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White House 'behind CIA leak'
US president admits someone in his administration leaked identity of agent.
Last Modified: 13 Jul 2007 12:17 GMT
Libby was convicted of lying and obstruction
of justice in the investigation [EPA]

The US president has publicly acknowledged that someone in his administration leaked the identity of Valerie Plame, an undercover CIA operative.
 
Answering questions at a press conference on Thursday, George Bush would not, though, directly address a question on whether he was disappointed in the officials who had leaked Plame's name.
"You know, I've often thought about what would have happened had that person come forth and said, 'I did it'," he told reporters.
 
"Would we have had this, you know, endless hours of investigation and a lot of money being spent on this matter?"
At the press conference, Bush was asked about his decision to commute the 30-month prison sentence of Lewis "Scooter" Libby, the former chief of staff to Dick Cheney, the vice-president.
 
Libby was convicted of lying and obstruction of justice in the investigation into the leaking of Plame's identity.
 
Sentence commuted
 
But 10 days ago, Bush labelled the sentence "excessive" and used his presidential powers to commute the sentence, though he left in place a $250,000 fine.
 
The president had initially said he would fire anyone in his administration found to have publicly disclosed the identity of Plame, whose husband, Joseph Wilson, was a vocal anti-war critic.
 
"It has been a tough issue for a lot of people in the White House, and it's run its course, and now we're going to move on," said Bush.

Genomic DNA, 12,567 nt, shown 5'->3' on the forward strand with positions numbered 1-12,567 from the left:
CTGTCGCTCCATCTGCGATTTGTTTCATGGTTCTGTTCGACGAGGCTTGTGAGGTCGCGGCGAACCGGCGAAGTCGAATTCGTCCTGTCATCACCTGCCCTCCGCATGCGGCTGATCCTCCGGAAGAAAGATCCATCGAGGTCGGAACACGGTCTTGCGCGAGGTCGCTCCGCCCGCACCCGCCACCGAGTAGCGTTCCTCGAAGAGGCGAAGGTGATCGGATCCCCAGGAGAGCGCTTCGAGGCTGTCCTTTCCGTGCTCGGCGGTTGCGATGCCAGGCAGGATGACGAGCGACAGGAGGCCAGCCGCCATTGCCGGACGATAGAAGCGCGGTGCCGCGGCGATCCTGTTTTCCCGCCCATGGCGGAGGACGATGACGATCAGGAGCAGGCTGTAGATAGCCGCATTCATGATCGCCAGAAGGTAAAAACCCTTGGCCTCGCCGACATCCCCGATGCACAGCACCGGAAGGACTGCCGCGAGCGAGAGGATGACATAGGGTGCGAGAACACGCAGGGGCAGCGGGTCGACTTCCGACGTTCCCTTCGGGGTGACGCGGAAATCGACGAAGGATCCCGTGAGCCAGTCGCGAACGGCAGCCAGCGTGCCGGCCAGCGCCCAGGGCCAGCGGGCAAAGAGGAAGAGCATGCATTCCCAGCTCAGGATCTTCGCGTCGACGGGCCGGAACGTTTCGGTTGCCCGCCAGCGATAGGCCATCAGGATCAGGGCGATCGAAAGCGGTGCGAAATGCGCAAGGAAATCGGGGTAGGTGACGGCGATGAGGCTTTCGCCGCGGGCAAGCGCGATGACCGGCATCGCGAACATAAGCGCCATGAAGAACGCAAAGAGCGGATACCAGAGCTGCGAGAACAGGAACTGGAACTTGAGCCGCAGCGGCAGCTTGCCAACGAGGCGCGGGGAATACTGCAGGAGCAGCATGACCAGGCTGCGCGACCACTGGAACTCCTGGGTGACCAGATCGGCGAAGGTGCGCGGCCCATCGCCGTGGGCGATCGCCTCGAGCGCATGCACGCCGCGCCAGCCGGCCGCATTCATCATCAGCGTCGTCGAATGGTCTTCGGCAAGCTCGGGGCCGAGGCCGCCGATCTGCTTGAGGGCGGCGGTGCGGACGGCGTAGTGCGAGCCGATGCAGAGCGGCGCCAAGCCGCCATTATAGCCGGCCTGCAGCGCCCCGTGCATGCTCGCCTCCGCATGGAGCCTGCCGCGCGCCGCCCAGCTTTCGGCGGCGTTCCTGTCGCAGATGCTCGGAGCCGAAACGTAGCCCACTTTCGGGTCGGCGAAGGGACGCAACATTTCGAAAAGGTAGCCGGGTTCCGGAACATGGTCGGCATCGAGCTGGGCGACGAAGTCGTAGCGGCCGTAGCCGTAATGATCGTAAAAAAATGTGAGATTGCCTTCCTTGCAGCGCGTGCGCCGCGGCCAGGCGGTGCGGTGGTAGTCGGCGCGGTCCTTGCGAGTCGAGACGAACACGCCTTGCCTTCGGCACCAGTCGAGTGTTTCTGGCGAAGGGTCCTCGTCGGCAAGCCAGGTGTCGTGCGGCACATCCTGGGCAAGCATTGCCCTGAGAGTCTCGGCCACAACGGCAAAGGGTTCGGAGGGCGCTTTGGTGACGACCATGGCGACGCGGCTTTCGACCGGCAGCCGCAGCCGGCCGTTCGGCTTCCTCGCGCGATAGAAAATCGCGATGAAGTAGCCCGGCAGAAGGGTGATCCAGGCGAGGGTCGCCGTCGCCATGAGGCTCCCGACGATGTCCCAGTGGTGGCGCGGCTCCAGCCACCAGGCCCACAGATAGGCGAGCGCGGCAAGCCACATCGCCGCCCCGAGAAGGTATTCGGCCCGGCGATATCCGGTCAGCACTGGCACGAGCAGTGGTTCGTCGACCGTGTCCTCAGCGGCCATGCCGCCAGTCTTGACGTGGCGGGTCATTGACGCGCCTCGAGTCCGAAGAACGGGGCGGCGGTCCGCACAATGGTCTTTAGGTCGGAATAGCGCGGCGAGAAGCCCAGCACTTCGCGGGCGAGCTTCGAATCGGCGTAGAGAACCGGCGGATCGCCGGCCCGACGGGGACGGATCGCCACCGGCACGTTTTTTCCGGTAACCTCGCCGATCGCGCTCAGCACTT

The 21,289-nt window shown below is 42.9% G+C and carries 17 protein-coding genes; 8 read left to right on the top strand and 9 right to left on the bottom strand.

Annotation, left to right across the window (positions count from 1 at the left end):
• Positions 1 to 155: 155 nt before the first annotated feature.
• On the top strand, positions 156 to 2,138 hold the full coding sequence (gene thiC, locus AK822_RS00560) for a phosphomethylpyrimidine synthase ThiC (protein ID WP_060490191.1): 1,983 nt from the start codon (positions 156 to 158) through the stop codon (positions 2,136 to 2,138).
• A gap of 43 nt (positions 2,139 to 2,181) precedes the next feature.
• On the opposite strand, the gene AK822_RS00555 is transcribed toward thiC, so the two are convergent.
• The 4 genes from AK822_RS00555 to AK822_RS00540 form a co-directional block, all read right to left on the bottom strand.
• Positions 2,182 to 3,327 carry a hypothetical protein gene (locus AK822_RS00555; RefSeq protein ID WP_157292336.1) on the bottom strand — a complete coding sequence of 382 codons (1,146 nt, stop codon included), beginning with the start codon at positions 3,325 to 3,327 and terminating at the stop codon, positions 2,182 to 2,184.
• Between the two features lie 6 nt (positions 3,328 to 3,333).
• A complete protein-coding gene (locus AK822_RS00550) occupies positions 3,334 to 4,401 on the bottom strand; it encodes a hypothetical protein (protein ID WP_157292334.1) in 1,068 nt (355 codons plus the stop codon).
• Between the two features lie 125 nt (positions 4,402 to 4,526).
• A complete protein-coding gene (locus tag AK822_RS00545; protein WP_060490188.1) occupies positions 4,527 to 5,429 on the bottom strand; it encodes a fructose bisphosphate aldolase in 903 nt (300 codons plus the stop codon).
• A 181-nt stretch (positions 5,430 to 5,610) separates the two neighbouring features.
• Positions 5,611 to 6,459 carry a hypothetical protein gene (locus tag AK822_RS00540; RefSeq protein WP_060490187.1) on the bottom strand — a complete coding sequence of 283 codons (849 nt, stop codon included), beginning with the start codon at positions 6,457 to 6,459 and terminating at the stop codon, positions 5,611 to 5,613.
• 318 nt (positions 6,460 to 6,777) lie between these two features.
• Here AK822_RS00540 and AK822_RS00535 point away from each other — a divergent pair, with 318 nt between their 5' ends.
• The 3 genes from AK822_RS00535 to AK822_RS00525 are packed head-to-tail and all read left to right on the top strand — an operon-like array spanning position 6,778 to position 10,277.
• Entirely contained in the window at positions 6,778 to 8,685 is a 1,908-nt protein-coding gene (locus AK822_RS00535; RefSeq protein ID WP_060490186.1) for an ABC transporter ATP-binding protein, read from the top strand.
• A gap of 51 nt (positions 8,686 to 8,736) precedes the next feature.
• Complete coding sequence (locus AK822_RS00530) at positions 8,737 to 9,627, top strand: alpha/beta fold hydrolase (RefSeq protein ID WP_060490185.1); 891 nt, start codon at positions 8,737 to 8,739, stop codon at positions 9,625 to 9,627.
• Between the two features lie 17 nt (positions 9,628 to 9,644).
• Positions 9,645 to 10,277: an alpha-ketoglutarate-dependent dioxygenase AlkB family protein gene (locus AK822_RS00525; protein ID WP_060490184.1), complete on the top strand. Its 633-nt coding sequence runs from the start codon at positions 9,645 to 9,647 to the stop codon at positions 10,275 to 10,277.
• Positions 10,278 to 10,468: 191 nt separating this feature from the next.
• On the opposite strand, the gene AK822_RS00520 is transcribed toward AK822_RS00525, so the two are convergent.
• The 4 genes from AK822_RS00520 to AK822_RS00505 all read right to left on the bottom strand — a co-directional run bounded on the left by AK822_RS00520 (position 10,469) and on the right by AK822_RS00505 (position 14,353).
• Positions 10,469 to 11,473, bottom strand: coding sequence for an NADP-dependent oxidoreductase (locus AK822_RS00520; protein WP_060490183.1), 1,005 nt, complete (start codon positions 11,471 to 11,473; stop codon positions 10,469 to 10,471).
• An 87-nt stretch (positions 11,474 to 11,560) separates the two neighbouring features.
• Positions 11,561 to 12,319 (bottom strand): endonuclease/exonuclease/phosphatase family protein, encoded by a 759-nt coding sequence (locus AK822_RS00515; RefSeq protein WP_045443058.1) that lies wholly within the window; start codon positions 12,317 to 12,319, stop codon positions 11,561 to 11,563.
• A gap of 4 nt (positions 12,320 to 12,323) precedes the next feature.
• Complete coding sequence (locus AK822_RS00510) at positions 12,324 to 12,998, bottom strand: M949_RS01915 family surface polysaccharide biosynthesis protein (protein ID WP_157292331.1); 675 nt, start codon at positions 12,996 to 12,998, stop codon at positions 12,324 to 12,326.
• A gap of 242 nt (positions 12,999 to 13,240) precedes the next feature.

Meanwhile, also on Thursday, Reggie B Walton, the district judge who sentenced Libby, took issue with Bush's characterisation of Libby's sentence as "excessive", noting that the 2-1/2 year sentence was at the low end of federal sentencing guidelines.
 
"It is fair to say the court is somewhat perplexed as to how its sentence could be accurately described as 'excessive'", wrote Walton, who was appointed to his position by Bush.
 
Karl Rove, the White House political adviser, and Richard Armitage, the deputy secretary of state, were the primary sources for a 2003 newspaper article outing Plame.
 
Ari Fleischer, a former White House press secretary, also admitted telling reporters about her.
 
Jurors at the trial apparently believed prosecutors who said Libby discussed Plame with reporters from the New York Times and Time magazine. Libby was the only one charged in the matter.
Source:
Agencies
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